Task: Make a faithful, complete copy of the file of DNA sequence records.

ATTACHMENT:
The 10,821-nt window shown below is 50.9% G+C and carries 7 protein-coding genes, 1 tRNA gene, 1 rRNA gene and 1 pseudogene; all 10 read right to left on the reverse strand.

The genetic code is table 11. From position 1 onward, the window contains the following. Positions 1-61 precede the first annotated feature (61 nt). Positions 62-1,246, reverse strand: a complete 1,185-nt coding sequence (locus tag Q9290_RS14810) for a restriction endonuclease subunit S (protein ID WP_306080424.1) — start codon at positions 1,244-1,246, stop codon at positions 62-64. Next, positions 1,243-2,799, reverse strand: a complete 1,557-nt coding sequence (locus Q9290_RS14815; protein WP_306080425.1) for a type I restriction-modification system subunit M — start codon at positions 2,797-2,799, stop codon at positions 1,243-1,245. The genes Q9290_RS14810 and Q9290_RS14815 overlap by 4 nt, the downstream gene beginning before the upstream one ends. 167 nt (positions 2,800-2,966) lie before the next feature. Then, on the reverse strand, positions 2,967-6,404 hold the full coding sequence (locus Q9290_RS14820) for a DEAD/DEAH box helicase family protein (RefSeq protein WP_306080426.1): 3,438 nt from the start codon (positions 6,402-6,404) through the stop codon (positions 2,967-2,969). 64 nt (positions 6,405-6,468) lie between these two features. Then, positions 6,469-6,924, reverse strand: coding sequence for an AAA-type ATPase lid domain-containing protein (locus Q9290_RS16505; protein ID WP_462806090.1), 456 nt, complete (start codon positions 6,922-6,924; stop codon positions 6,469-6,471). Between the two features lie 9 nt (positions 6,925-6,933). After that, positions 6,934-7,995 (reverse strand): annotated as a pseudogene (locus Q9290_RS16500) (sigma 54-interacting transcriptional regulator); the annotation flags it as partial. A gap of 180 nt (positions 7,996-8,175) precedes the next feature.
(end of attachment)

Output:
The 10,821-nt window shown below is 50.9% G+C and carries 7 protein-coding genes, 1 tRNA gene, 1 rRNA gene and 1 pseudogene; all 10 read right to left on the reverse strand.

The genetic code is table 11. From position 1 onward, the window contains the following. Positions 1-61 precede the first annotated feature (61 nt). Positions 62-1,246, reverse strand: a complete 1,185-nt coding sequence (locus tag Q9290_RS14810) for a restriction endonuclease subunit S (protein ID WP_306080424.1) — start codon at positions 1,244-1,246, stop codon at positions 62-64. Next, positions 1,243-2,799, reverse strand: a complete 1,557-nt coding sequence (locus Q9290_RS14815; protein WP_306080425.1) for a type I restriction-modification system subunit M — start codon at positions 2,797-2,799, stop codon at positions 1,243-1,245. The genes Q9290_RS14810 and Q9290_RS14815 overlap by 4 nt, the downstream gene beginning before the upstream one ends. 167 nt (positions 2,800-2,966) lie before the next feature. Then, on the reverse strand, positions 2,967-6,404 hold the full coding sequence (locus Q9290_RS14820) for a DEAD/DEAH box helicase family protein (RefSeq protein WP_306080426.1): 3,438 nt from the start codon (positions 6,402-6,404) through the stop codon (positions 2,967-2,969). 64 nt (positions 6,405-6,468) lie between these two features. Then, positions 6,469-6,924, reverse strand: coding sequence for an AAA-type ATPase lid domain-containing protein (locus Q9290_RS16505; protein ID WP_462806090.1), 456 nt, complete (start codon positions 6,922-6,924; stop codon positions 6,469-6,471). Between the two features lie 9 nt (positions 6,925-6,933). After that, positions 6,934-7,995 (reverse strand): annotated as a pseudogene (locus Q9290_RS16500) (sigma 54-interacting transcriptional regulator); the annotation flags it as partial. A gap of 180 nt (positions 7,996-8,175) precedes the next feature.